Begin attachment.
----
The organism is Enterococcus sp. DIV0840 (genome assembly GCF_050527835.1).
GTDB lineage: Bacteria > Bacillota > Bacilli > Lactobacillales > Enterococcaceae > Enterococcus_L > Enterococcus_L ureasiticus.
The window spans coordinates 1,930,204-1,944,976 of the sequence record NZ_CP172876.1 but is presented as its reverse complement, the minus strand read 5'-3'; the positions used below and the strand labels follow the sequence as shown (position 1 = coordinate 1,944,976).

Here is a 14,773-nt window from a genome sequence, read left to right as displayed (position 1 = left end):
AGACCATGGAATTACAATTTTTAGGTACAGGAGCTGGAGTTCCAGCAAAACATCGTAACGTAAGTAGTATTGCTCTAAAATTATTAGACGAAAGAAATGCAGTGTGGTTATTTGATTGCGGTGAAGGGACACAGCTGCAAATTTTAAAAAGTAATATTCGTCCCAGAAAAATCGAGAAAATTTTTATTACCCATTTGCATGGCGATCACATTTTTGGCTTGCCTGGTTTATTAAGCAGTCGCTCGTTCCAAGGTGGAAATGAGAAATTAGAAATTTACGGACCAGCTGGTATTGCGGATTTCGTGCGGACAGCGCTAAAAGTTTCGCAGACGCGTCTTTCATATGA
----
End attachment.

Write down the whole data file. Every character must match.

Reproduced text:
The organism is Enterococcus sp. DIV0840 (genome assembly GCF_050527835.1).
GTDB lineage: Bacteria > Bacillota > Bacilli > Lactobacillales > Enterococcaceae > Enterococcus_L > Enterococcus_L ureasiticus.
The window spans coordinates 1,930,204-1,944,976 of the sequence record NZ_CP172876.1 but is presented as its reverse complement, the minus strand read 5'-3'; the positions used below and the strand labels follow the sequence as shown (position 1 = coordinate 1,944,976).

Here is a 14,773-nt window from a genome sequence, read left to right as displayed (position 1 = left end):
AGACCATGGAATTACAATTTTTAGGTACAGGAGCTGGAGTTCCAGCAAAACATCGTAACGTAAGTAGTATTGCTCTAAAATTATTAGACGAAAGAAATGCAGTGTGGTTATTTGATTGCGGTGAAGGGACACAGCTGCAAATTTTAAAAAGTAATATTCGTCCCAGAAAAATCGAGAAAATTTTTATTACCCATTTGCATGGCGATCACATTTTTGGCTTGCCTGGTTTATTAAGCAGTCGCTCGTTCCAAGGTGGAAATGAGAAATTAGAAATTTACGGACCAGCTGGTATTGCGGATTTCGTGCGGACAGCGCTAAAAGTTTCGCAGACGCGTCTTTCATATGA